DoingCL - Writing to Learn


 
 
 
 
 
 


 
 
 
  
  
 


 


 
 
  
  
  
  
  
  
 
 
 
 
 
  
  
  
 


Writing to Learn

Writing is an effective method to teach content as well as to test knowledge and can be combined with collaborative learning structures (e.g., peer editing).

Writing aids critical thinking skills as well as lower levels of learning. Emig (1977) believes, "Writing represents a unique mode of learning - not merely valuable, not merely special, but unique." To learn we must place new knowledge into a cognitive framework. Writing provides the process needed to relate new knowledge to prior experience (synthesis). It also provides a means by which knowledge is symbolically transformed via language into icons. Finally, the written material, the product of this process, is concrete and visible and permits review, manipulation, and modification of knowledge as it is "learned" and put into a framework (Emig, 1977; Fulwiler, 1982; Tomlinson, 1990).

Writing is an active process of discovery and reinforcement. Writing prevents students from being passive, "every time students write, they individualize instruction; the act of silent writing, even for five minutes, generates ideas, observations, emotions...regular writing makes it harder for students to remain passive." (Fulwiler, 1980). Finally, writing provides the reinforcement (i.e., practice) needed to retain knowledge, "If the most efficacious learning occurs when learning is re-inforced, then writing through its inherent re-informing cycle involving hand, eye, and brain marks a uniquely powerful multi-representational mode for learning." (Emig, 1977).


Types of Writing
Writing can be done in a group or individually, and can be categorized in many ways, including low and high stakes writing. Low stakes writing is typically informal, briefly reviewed or non-graded, and often focuses on the student's thought processes as he/she learns new content. High stakes writing is formal, usually involves a formal grading scheme, and is used to assess whether a student has learned something and is not discussed here.

Low stakes writing (e.g., quickwrites, letters, freewrites, thinkpieces, inkshedding) helps students think and learn about the course content, and stay engaged on a day-to-day basis. When students write, they are obliged to organize concepts, place them in their own language, and connect them with their own analogies and metaphors. The style is typically free flowing, personal, wide ranging, with detail to structure and syntax secondary. Frequent use helps students become accustomed to this type of assignment and provides constant reinforcement for the content.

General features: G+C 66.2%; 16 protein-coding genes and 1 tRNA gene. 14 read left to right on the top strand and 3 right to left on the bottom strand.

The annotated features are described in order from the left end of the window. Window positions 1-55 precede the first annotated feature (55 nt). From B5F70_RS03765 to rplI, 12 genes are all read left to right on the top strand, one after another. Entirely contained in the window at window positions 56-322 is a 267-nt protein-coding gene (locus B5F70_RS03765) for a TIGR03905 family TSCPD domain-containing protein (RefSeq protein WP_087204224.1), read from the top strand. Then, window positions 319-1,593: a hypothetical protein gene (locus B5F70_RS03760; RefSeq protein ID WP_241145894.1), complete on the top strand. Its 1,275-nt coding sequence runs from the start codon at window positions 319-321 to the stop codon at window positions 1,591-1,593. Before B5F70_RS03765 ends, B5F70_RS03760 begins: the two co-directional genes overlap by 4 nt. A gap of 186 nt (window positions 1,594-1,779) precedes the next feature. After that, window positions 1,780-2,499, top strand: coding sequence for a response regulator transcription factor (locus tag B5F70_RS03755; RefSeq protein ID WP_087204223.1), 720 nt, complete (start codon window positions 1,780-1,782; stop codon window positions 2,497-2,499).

Low stakes writing helps instructors find out what students do and do not understand, how the students' thought processes are organized as they learn the concepts, improves student's writing ability, and provides the instructor the opportunity to clarify concepts in real time.


Elbow, P. (1997). "High stakes and low stakes in assigning and responding to writing" In Sorcinelli, M. D., and Elbow, P. (Eds.), Writing to learn: Strategies for assigning and responding to writing across the disciplines, New Directions for Teaching and Learning No. 69.

Emig, J. (1977). "Writing as a mode of learning" College Composition and Communication, 28, 122.

Fulwiler, T. (1980). "Journals across the disciplines", English Journal, 69 (12), 14.

Fulwiler, T. (1982). "Writing: An act of cognition" In Griffin, C. W. (Ed.), Teaching writing in all disciplines, New Directions for Teaching and Learning, No. 12.

Herrington, A. J. (1997). "Developing and responding to major writing projects" In Sorcinelli, M. D., and Elbow, P. (Eds.), Writing to learn: Strategies for assigning and responding to writing across the disciplines, New Directions for Teaching and Learning No. 69.

Tomlinson, S. (1990). "Writing to learn: Back to another basic" In SVINICKI, M. D. (Eds.), The changing face of college teaching, New Directions for Teaching and Learning, No. 42.



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